Maria Vittoria Di Sabatino | 2 October 2016
Image courtesy of Frutta
One of the most fruitful contemporary art galleries in Rome, Frutta just moved to a completely new location. On the same night of the reopening, also a solo project by Italian artist Marco Giordano was on show, filling up the new space with fresh good vibes.
A more compact and open space opens a whole new set of possibilities for artists exhibiting at Frutta. One room, a slightly inclined floor, and a wide entrance door offer a sort of modified white cube. The complexity of this challenging and stimulating setting might be eased or enhanced by the artist; for asnatureintended, Marco Giordano decided to intensify the feeling of the space. After entering through a transparent orange fringed curtain, the attention of the viewer diverts across a web of pending silicon strips and up and down between groups of floor and wall installations. The floor installations are ceramic amateur-made heads seeped in by small plants, whereas the rectangular pieces on the wall are plastered moving images. Who are those heads representing? What are the hidden images showing? Why are there glimpses of vegetation? Where is nature? What does nature intend? What is next? Are we moving forward or stepping backwards?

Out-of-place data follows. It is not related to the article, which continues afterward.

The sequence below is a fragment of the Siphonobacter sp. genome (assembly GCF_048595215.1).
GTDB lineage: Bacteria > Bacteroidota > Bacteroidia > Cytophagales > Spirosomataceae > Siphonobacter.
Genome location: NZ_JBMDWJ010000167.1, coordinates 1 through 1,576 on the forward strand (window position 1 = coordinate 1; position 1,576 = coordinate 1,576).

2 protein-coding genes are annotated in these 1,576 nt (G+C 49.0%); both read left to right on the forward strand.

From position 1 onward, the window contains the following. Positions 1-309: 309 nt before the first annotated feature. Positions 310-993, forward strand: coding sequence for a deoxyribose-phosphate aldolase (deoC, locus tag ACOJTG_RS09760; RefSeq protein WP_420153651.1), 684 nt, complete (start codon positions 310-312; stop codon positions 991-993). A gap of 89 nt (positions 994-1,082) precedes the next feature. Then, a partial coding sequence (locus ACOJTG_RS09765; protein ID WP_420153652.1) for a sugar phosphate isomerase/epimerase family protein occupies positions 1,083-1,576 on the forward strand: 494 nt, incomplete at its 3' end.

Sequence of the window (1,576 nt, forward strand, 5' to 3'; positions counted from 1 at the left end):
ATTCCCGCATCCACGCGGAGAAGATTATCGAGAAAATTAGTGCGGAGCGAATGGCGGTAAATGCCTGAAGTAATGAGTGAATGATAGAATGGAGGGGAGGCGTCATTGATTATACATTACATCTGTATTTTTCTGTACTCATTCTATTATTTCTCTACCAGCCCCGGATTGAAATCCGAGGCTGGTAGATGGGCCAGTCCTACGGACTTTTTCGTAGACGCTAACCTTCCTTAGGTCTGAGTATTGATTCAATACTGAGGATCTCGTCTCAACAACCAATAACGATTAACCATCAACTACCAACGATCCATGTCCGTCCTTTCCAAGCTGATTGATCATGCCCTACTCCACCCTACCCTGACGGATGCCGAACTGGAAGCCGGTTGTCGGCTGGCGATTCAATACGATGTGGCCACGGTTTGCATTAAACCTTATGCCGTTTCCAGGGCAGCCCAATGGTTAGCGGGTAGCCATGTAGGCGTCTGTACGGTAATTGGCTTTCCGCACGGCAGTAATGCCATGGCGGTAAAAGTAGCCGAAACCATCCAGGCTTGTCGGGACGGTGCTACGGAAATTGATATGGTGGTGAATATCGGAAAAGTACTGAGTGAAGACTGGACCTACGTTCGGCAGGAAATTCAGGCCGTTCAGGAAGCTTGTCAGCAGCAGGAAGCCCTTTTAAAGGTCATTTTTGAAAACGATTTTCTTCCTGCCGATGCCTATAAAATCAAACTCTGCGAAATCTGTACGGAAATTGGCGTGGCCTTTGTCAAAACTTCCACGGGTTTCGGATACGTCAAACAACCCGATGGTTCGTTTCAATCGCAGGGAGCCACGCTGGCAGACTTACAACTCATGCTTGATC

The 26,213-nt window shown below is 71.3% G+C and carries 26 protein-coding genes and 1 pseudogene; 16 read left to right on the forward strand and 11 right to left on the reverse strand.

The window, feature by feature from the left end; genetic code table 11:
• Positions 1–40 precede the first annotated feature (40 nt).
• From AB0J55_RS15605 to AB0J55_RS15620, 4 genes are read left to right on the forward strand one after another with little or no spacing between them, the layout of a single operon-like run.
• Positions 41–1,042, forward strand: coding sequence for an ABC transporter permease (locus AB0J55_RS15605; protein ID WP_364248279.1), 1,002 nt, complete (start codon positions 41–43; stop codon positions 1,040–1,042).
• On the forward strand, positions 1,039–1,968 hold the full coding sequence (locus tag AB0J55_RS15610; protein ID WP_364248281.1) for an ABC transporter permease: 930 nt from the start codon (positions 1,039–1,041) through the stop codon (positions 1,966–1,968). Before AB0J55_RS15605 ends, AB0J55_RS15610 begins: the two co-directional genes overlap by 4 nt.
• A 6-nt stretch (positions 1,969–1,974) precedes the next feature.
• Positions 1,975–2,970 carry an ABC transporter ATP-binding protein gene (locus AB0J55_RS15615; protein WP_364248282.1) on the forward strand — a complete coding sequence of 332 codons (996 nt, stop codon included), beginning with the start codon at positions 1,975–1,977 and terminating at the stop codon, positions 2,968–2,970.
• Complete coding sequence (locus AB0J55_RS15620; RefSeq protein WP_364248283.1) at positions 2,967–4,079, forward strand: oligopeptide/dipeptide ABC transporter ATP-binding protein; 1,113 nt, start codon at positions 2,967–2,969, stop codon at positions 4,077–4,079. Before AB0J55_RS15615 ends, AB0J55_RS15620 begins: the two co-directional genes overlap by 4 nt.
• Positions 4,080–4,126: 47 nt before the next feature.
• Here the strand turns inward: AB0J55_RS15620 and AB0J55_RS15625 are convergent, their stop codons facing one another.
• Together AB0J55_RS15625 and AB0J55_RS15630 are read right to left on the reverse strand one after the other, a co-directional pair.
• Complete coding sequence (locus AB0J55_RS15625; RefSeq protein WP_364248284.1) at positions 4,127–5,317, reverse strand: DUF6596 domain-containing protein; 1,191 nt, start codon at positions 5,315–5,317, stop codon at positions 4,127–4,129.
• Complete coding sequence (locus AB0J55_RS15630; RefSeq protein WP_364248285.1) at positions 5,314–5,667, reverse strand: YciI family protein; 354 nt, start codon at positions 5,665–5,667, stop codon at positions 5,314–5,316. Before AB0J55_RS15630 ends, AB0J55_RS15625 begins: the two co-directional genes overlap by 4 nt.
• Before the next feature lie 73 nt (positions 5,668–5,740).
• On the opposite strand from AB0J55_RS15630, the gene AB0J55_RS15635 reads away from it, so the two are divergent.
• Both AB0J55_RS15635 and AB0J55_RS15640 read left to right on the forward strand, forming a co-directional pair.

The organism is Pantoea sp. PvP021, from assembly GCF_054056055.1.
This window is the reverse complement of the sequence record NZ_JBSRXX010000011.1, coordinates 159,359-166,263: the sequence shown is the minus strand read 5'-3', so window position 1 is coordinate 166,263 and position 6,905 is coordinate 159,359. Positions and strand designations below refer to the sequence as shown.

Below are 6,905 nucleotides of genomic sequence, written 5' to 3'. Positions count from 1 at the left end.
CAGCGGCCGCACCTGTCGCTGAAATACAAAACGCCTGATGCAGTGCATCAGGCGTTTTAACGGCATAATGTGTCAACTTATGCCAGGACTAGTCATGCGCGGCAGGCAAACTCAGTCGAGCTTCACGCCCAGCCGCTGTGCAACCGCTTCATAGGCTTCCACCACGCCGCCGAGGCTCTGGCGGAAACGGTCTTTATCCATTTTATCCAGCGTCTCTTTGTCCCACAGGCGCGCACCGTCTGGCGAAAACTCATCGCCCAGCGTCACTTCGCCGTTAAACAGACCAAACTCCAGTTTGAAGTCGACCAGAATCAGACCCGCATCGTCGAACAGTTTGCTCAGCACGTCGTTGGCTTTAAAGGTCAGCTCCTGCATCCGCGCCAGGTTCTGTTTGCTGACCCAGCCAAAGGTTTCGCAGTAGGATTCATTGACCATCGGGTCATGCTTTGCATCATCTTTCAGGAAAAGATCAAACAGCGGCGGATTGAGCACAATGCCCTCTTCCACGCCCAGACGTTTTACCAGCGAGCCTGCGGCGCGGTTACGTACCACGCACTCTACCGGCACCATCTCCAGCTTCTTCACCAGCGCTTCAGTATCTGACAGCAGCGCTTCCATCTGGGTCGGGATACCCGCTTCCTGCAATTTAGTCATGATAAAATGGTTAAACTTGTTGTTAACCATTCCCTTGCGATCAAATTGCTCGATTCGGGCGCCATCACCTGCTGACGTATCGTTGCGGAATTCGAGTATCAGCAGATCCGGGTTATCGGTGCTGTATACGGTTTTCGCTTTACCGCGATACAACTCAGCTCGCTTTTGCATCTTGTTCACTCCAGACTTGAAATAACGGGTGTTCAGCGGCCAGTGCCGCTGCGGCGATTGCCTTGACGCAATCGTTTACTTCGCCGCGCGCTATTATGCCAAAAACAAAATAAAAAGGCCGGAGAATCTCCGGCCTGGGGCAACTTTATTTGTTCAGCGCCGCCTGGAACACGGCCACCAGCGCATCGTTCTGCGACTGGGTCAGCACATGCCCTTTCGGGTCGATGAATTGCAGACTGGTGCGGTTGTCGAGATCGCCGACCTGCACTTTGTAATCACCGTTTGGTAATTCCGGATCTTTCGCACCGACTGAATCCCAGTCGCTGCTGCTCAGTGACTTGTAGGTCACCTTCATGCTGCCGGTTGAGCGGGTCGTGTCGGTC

The message behind Giordano’s images may be hard to grasp, but one is always present. As one may notice, the arrangement of the pieces and the mise en place may suggest an apocalyptic foreshadowing of the end of an era, of this era, in favor of a new anthropologically-based future. All that is left are those white heads and some partially showing images. The heads may be representing the artist as well as they may be representing men; after all, the artwork might even be suggesting a synchronization of the two.
Curiosity leads the viewer in and confusion urges it out of the exhibition, ultimately generating those questions that the artist wants to be asked. Confusion is expected. Coherency is not, because coherency is unnatural.
Marco Giordano, asnatureintended
30 September – 5 November
Via dei Salumi,53